Vetoed abandoning three new Massachusetts charter schools

The provision for new charter schools came under attack during my term. The legislature passed a bill that put a moratorium on any new charter schools--a law went into effect immediately. Yet because the bill was enacted at the beginning of summer, it would force the abandonment of three new charter schools only recently constructed and scheduled to open in the fall. The teachers for these schools had already been hired. The students had applied, been accepted, and had notified their regular public schools of their decision to attend the new charter schools. It was an egregious exercise in special-interest-driven legislation, and evidence of how fervently the teachers' unions oppose school choice. I vetoed the bill. And while Republicans made up only 15 percent of the legislature, enough Democrats joined with me to uphold my veto, and the new schools opened as planned.
Source: No Apology, by Mitt Romney, p.203 , Mar 2, 2010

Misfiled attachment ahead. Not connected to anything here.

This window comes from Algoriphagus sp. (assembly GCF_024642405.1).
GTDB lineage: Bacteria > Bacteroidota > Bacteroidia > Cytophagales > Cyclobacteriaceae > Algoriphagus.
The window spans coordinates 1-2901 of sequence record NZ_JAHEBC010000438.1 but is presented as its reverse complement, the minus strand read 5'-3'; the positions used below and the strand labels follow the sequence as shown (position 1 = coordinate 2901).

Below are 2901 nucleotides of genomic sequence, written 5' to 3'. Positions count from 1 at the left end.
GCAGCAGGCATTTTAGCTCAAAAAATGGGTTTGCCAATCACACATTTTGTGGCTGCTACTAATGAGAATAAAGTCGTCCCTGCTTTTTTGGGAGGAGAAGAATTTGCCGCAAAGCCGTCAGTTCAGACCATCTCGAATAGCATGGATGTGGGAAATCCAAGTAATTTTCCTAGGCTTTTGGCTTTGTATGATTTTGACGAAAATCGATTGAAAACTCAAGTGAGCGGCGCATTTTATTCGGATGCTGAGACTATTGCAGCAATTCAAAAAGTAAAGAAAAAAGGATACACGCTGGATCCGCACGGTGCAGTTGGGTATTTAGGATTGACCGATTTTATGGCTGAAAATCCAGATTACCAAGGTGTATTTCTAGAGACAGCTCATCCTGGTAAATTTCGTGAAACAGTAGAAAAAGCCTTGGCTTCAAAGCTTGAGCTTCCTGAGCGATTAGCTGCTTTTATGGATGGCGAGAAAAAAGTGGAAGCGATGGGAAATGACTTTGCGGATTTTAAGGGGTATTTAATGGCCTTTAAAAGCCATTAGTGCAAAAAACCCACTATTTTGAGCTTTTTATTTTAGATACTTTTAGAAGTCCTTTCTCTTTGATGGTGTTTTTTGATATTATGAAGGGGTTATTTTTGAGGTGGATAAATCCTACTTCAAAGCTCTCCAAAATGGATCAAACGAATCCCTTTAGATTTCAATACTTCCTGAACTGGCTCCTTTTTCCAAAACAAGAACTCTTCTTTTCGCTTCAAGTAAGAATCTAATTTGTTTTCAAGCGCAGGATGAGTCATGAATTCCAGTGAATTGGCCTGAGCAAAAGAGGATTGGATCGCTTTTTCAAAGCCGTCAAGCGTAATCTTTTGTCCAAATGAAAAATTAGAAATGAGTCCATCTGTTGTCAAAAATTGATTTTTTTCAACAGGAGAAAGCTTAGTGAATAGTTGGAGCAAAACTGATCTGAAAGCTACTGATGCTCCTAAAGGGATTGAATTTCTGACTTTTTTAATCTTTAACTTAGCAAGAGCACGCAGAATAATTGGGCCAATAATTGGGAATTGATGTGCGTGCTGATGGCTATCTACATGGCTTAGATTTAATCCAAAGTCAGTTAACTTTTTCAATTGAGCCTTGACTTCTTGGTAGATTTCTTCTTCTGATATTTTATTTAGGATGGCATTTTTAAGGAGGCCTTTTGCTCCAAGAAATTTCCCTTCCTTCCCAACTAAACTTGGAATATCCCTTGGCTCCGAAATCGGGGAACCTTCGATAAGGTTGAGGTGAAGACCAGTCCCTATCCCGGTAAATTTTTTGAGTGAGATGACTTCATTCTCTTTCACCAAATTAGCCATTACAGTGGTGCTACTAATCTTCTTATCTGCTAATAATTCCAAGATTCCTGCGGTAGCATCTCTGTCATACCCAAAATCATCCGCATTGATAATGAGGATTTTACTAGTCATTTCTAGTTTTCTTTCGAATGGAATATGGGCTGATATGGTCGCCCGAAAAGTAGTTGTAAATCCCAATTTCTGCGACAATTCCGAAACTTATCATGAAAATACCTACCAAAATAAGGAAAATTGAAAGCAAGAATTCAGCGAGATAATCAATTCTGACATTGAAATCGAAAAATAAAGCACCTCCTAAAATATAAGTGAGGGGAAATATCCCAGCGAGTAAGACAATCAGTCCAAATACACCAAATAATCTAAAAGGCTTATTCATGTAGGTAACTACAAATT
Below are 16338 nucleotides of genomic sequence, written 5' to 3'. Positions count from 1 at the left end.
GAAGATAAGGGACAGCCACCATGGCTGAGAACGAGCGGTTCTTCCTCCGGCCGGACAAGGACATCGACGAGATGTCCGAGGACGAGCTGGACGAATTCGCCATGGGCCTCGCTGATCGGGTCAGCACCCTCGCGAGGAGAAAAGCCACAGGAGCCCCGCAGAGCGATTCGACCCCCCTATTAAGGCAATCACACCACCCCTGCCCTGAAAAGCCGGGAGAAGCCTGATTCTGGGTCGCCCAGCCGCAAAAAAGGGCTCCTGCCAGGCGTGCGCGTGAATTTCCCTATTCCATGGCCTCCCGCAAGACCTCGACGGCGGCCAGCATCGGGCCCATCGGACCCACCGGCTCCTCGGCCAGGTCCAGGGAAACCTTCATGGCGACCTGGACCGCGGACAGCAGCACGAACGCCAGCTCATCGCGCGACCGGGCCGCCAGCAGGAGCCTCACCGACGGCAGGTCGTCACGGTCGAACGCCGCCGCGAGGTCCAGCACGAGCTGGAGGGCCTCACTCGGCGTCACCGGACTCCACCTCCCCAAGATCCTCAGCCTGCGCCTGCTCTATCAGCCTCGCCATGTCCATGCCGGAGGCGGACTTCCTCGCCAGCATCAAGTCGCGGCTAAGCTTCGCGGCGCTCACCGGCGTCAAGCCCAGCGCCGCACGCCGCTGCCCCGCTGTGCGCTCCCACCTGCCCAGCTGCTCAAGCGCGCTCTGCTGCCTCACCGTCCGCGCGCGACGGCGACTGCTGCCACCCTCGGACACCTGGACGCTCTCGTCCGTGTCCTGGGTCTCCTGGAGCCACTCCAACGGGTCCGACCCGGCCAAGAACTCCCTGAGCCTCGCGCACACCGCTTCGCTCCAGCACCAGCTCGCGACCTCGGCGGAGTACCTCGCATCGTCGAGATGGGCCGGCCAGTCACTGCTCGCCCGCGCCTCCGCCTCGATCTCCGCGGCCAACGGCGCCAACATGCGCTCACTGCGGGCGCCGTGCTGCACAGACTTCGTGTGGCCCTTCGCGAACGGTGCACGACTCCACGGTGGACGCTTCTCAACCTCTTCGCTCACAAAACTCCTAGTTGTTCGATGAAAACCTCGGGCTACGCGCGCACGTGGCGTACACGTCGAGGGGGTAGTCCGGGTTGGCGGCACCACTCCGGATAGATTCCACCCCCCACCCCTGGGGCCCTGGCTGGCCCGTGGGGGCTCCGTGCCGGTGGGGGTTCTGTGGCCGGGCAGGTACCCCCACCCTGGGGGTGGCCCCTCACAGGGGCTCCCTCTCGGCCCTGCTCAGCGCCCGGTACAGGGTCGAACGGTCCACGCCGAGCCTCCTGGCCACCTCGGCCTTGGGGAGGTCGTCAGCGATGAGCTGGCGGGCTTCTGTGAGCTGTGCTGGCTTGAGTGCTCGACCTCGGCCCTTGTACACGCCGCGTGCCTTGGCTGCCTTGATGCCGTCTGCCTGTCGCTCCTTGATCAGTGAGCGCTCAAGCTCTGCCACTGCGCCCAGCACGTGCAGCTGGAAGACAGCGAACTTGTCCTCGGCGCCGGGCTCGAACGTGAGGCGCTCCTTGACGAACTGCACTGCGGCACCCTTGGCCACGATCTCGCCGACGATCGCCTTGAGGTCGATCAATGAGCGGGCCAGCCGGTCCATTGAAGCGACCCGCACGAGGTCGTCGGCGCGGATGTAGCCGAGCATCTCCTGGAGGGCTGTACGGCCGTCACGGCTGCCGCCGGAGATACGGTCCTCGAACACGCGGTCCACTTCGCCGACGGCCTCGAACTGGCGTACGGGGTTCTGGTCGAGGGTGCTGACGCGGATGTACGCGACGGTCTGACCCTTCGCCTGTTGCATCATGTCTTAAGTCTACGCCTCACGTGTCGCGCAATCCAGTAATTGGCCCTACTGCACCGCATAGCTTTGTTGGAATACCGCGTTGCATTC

Teachers' union has deadening impact on student achievement

Teachers' unions do their very best to secure insulations from performance for their members, and the results are lack of accountability, rising pay as a simple function of years on the job, and near-absolute job security. These have a deadening impact on student achievement. I don't blame teachers' unions for asking such gold-plated benefits; the unions'' job is to work for their members. I blame administrators, school boards, and parents for saying yes, even when schools are manifestly failing their students.

It is not the unions' job to fight for our children. That job is our job, and it's the task of the people we elect to represent us. Our elected representatives' role is to sit across the table from the unions and bargain in good faith in the interest of children and parents. But the teachers' unions long ago discovered that they could wield influence--and, in some cases, overwhelming influence--over the selection of our representatives on school boards and in state legislatures.

Source: No Apology, by Mitt Romney, p.217 , Mar 2, 2010

School choice over fat-cat CEOs of teachers' unions

Our conservative agenda strengthens our family in part by, by putting our schools on track to be the best in the world again, because great schools start with great teachers. We'll insist on hiring teachers from the top third college graduates and we'll give better teachers better pay. School accountability, school choice, cyber schools will be priorities and we'll put parents and teachers back in charge of education, not fat-cat CEOs of the teachers' unions.